How to Make a Quilted Tree Skirt Without Quilting

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At the heart of the concept for the Christmas Cottage playhouse renovation was a real Christmas tree.  That meant that I'd need a tree skirt, and I immediately envisioned a beautiful quilted tree skirt in some sort of fabric that would work with my shabby chic theme.  Only problem?  I don't quilt.  At all.  My friend (an exceptional quilter) tried to teach me once, but it really didn't work out.  My sewing skills just aren't precise enough to handle quilting.

Lucky for me, I came up with an easy way to get around my pesky little sewing inadequacies.  Instead of starting with plain fabric, I started with an actual quilt.  An extremely inexpensive one from Overstock.com.  

Yes, I spent $45 on the quilt.  But out of that one quilt, I made my tree skirt, ornaments, stockings, and a smaller quilt for the reading loft.  And I got two pre-made pillow shams out of the deal.  And it was so easy!  

I wanted to preserve the lovely scalloped edges of the quilt, so my first step was to measure and calculate the size of the pieces I'd need.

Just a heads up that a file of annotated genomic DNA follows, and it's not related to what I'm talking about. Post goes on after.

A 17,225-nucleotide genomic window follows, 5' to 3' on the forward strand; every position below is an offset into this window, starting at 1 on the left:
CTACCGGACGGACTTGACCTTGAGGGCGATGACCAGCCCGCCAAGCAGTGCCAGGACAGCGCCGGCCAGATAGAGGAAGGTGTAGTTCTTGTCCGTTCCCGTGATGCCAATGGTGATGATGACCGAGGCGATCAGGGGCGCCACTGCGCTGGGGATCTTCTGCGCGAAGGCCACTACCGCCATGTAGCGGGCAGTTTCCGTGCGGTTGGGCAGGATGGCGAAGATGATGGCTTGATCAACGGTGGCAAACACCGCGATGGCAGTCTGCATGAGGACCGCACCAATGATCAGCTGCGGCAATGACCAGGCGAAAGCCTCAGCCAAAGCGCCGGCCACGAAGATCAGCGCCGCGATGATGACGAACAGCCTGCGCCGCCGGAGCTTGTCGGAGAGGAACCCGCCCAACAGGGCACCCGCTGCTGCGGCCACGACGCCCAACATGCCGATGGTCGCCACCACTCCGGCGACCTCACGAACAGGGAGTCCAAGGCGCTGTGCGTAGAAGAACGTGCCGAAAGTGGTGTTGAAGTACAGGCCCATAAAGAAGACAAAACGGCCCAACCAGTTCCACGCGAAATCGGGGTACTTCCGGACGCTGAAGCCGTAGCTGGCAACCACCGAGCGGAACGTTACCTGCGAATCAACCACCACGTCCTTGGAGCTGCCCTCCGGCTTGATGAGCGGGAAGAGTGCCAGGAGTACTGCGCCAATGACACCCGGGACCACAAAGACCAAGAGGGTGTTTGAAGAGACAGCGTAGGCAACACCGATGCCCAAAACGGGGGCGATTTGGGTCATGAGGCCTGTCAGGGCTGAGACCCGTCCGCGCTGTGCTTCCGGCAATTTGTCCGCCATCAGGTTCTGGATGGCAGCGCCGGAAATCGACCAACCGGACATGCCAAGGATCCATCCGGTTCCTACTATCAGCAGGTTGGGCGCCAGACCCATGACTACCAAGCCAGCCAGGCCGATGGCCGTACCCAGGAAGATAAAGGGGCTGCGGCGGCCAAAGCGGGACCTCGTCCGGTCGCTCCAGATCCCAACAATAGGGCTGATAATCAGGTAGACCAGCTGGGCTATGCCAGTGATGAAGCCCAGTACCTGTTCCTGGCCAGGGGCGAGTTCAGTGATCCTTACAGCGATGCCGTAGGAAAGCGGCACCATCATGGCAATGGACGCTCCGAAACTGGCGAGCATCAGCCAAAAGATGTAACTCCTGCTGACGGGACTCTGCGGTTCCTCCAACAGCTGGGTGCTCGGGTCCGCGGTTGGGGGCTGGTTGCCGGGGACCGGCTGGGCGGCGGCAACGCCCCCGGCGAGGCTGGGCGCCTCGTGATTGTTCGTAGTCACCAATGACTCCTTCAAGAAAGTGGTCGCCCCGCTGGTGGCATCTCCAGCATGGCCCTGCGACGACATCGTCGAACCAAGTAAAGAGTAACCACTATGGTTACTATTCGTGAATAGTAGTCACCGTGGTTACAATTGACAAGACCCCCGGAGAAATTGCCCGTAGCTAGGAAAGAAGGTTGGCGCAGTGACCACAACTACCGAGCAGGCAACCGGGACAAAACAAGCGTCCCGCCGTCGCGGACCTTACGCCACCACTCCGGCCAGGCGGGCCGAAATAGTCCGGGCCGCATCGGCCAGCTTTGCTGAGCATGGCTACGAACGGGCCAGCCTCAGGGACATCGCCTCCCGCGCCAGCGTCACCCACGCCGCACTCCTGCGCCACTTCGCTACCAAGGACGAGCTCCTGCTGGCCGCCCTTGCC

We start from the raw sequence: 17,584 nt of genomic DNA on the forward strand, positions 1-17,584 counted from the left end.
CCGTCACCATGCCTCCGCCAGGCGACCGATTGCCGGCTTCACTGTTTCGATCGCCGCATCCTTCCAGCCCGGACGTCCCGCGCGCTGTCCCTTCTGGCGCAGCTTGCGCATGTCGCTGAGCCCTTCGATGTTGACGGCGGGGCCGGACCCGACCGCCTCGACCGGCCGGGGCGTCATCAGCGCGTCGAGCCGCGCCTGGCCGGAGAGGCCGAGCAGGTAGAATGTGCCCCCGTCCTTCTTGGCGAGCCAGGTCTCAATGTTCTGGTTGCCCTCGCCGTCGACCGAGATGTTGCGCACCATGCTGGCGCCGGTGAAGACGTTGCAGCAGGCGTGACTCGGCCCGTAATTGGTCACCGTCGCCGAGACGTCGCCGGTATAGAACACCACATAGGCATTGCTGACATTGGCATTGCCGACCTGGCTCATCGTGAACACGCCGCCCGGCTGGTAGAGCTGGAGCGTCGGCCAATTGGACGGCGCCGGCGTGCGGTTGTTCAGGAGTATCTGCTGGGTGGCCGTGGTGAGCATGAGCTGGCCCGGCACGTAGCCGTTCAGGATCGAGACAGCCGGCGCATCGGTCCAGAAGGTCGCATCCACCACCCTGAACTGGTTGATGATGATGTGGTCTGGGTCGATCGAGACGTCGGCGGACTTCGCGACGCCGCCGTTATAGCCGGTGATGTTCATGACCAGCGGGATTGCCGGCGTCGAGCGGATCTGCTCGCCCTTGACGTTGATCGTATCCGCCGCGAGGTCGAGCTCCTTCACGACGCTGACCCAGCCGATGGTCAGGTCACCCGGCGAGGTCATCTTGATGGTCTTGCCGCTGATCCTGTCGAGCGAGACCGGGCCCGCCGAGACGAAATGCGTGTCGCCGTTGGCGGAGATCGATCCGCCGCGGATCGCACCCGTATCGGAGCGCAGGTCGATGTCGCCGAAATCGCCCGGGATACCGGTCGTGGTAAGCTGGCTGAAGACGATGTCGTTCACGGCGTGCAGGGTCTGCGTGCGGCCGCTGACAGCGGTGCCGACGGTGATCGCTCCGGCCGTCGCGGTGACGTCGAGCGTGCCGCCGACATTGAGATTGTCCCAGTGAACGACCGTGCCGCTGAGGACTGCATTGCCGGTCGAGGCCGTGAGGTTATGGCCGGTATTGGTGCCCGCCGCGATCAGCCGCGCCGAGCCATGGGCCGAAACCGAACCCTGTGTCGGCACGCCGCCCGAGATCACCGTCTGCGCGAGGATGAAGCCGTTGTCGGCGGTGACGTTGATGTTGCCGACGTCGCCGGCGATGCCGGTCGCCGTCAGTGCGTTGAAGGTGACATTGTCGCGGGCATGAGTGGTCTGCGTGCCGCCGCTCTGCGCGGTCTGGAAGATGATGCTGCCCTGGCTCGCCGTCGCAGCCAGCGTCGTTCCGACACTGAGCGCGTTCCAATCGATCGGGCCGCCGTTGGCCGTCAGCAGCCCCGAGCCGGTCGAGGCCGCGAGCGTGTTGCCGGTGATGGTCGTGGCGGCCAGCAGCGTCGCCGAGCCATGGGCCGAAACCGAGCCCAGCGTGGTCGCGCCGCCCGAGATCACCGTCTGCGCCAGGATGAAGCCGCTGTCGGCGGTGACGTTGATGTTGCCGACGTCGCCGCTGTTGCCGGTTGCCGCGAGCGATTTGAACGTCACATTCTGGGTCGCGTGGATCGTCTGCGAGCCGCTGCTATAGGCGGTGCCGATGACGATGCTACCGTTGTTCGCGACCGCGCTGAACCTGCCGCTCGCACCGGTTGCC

The first step was to measure how wide I wanted each panel to be at the base.  Two scallops were 18" wide in my case.  That was the measurement of the base of my triangle. I knew I wanted a 4' diameter circle (actually octagon) shape for my tree skirt, so that meant the height of the triangle would be 24" high.  I folded an 19" wide piece of parchment paper in half, and measured 24" on the fold.  I then used a straight line to connect the corner of the parchment to the point 24" up the fold and cut, so that when I unfolded the paper, I'd have a perfectly sized isosceles triangle.  

After that, it was simply a matter of cutting out 8 triangle pieces.

Here they are pieced together before sewing.

Pin the right sides together...

...and sew!  

Once all the triangles were sewn together, I used scissors to cut a circle in the middle for the tree trunk, and hemmed that and the two edges that weren't connected to the adjacent panel (to create the slit at the back of the tree skirt).

It only took a few minutes to whip together (once I remembered enough geometry to figure out the math portion of the project), and it looked absolutely perfect in the Christmas Cottage.  

Nicole Wills, creator of Tikkido